GM crops approved include canola, soybean and corn.
China’s Ministry of Agriculture and Rural Affairs has approved five genetically modified (GM) crops for import, the first in about 18 months in a move that could boost its overseas grains purchases and ease pressure from the United States to open its markets to more farm goods.
The approved crops are RF3 canola, originally developed by Bayer and now owned by BASF; Monsanto’s glyphosate-tolerant MON 88302 canola; DuPont Pioneer DP4114 corn; Syngenta’s SYHT0H2 soybean; and Dow AgroSciences’ DAS-44406-6 soybean.
The United States is the world’s biggest producer of GM crops, while China is the top importer of GM soybeans and canola.
China had not approved any GM crops for import since July 2017, when it cleared two products following high-level talks with Washington. It also approved two products in June 2017.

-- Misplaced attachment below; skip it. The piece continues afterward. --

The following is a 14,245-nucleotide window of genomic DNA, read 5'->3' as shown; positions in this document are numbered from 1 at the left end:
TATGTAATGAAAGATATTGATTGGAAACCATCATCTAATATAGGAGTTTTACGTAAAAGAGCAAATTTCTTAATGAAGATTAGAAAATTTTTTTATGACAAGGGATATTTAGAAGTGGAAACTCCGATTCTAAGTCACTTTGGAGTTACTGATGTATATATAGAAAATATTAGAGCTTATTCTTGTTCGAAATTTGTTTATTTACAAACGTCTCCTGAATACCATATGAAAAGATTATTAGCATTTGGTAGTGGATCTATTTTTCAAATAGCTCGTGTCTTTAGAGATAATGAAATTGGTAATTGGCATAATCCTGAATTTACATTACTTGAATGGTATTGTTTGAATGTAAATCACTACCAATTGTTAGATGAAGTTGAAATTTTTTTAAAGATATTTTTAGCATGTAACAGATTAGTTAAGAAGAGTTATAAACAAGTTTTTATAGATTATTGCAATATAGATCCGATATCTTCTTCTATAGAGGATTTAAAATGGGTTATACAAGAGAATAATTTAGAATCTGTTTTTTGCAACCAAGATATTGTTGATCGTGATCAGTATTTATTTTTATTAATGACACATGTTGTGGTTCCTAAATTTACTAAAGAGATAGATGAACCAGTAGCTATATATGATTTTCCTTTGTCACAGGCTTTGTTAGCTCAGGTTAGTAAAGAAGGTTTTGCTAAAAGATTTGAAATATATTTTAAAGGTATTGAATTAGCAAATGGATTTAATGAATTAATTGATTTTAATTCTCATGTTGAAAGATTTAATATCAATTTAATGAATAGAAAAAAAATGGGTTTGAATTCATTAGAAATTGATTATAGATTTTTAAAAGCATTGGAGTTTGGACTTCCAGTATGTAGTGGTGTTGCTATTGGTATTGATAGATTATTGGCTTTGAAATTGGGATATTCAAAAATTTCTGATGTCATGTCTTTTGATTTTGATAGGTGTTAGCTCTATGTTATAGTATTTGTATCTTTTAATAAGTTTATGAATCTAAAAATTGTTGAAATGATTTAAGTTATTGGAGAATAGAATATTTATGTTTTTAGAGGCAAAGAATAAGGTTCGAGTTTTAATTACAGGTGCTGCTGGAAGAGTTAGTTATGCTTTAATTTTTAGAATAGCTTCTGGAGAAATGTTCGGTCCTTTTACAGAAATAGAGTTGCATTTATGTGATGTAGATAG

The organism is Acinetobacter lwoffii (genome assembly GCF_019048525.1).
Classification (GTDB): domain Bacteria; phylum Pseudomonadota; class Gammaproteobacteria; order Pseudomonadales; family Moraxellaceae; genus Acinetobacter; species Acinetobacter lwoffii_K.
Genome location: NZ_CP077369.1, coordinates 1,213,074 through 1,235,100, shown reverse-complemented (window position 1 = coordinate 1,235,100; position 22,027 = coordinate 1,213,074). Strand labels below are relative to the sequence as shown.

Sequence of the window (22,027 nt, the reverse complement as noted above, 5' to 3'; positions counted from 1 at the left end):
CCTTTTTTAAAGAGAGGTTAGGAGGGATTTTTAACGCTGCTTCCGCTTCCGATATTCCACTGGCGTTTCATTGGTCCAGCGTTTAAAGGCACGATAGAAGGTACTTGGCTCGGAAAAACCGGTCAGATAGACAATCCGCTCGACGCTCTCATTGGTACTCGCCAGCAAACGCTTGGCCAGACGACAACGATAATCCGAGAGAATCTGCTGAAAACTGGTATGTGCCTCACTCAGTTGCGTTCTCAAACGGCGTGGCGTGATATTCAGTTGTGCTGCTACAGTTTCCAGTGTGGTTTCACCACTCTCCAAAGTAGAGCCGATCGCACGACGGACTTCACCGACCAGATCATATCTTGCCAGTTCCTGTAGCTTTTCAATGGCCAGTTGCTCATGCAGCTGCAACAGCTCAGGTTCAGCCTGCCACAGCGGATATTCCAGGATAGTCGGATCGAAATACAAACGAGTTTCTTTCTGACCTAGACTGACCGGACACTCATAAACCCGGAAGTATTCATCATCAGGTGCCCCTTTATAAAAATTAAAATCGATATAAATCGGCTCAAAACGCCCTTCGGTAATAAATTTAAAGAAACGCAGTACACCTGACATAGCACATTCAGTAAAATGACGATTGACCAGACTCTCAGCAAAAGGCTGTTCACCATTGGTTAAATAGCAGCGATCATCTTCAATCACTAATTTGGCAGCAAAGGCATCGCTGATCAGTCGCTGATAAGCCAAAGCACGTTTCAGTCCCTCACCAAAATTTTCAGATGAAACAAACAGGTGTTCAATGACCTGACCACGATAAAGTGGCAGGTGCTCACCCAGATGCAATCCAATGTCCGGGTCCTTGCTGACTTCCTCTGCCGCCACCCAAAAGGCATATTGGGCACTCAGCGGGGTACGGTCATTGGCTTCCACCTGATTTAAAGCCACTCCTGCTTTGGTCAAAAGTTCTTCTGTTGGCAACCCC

The approvals came as farmers in North America were deciding which seeds to plant this spring. China before the trade war bought some 60 per cent of U.S. soybeans and U.S. farmers do not widely plant varieties it has not approved.
“It’s a goodwill gesture towards the resolution of the trade issue,” said a China representative of a US agricultural industry association.
China does not allow the planting of genetically modified food crops, but imports of GM crops such as soybeans and corn for animal feed are fine.
The ministry also announced the extension of import approvals for 26 other GM crops by a further three years. [APBN]
Source: Reuters; South China Morning Post